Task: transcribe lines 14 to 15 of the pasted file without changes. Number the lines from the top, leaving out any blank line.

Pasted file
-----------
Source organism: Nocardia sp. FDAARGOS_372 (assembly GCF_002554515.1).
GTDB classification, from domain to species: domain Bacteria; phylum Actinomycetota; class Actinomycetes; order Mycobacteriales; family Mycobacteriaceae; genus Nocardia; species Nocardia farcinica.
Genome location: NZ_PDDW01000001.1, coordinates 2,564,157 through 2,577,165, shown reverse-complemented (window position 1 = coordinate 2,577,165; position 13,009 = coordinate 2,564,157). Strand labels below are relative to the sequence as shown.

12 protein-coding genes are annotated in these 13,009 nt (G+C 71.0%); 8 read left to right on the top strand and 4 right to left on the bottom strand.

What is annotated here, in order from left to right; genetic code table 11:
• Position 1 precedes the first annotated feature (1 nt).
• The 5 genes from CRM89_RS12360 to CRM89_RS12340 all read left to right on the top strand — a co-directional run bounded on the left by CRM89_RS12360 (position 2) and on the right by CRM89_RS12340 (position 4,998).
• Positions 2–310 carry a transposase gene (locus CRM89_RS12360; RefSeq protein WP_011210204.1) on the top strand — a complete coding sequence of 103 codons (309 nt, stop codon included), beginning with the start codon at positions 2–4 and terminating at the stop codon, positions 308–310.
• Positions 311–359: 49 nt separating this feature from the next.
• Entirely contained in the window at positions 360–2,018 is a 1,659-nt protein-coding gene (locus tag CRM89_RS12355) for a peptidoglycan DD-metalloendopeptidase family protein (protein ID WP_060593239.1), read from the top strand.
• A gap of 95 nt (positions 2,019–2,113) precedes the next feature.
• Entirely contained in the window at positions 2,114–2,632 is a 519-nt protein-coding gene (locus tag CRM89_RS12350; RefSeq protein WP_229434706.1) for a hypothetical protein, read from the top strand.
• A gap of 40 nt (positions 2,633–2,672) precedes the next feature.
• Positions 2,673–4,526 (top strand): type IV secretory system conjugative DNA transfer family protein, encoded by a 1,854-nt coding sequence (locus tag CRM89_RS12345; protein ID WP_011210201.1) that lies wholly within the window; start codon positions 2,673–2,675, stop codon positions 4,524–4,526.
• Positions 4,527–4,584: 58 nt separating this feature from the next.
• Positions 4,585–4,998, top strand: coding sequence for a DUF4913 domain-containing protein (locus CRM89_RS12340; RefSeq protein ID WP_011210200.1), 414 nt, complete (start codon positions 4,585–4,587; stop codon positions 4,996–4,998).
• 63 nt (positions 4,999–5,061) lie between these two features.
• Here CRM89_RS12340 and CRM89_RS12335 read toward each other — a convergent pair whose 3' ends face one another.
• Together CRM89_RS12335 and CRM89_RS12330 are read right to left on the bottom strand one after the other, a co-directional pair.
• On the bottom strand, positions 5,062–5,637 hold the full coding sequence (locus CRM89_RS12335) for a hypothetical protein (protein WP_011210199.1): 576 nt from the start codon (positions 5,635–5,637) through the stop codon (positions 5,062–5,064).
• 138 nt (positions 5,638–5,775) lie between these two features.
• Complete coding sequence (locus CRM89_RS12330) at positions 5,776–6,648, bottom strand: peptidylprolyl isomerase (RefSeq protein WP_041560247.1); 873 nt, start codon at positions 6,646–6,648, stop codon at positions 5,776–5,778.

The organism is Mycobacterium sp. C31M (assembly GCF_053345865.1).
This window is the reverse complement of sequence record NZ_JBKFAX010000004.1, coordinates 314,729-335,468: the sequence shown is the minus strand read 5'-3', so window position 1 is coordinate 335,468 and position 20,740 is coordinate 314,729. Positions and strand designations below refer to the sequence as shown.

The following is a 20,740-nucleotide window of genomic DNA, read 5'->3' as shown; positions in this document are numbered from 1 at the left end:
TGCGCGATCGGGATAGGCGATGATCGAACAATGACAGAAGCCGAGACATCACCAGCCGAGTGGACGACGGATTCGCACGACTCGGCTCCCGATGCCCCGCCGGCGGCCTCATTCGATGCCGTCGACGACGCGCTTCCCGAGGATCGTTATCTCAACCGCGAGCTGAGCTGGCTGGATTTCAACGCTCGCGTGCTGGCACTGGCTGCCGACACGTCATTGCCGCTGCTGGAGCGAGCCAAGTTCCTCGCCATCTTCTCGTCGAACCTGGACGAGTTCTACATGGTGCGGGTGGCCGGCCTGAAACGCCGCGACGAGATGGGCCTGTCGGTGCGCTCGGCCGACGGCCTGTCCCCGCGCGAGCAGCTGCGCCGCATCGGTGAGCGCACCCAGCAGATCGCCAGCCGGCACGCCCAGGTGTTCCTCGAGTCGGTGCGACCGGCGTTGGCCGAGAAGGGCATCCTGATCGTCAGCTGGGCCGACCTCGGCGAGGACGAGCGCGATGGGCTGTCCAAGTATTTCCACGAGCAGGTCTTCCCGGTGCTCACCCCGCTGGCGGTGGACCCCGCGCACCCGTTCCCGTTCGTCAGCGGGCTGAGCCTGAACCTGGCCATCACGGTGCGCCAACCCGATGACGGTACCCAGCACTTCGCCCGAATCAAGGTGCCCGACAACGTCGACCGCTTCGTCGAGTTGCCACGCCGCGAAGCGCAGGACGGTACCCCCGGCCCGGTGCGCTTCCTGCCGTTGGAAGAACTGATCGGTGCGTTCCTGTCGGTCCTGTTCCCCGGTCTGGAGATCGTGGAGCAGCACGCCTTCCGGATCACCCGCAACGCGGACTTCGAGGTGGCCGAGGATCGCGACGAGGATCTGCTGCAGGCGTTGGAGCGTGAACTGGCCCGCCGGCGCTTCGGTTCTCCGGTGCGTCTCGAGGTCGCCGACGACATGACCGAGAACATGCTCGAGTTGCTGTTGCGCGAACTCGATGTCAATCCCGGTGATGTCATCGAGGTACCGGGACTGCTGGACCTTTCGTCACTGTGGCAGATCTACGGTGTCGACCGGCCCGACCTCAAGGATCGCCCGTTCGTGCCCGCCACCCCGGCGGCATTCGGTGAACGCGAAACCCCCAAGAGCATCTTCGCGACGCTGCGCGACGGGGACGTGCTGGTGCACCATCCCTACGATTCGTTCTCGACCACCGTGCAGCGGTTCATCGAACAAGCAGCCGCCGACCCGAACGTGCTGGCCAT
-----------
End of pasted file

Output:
• Positions 2,673–4,526 (top strand): type IV secretory system conjugative DNA transfer family protein, encoded by a 1,854-nt coding sequence (locus tag CRM89_RS12345; protein ID WP_011210201.1) that lies wholly within the window; start codon positions 2,673–2,675, stop codon positions 4,524–4,526.
• Positions 4,527–4,584: 58 nt separating this feature from the next.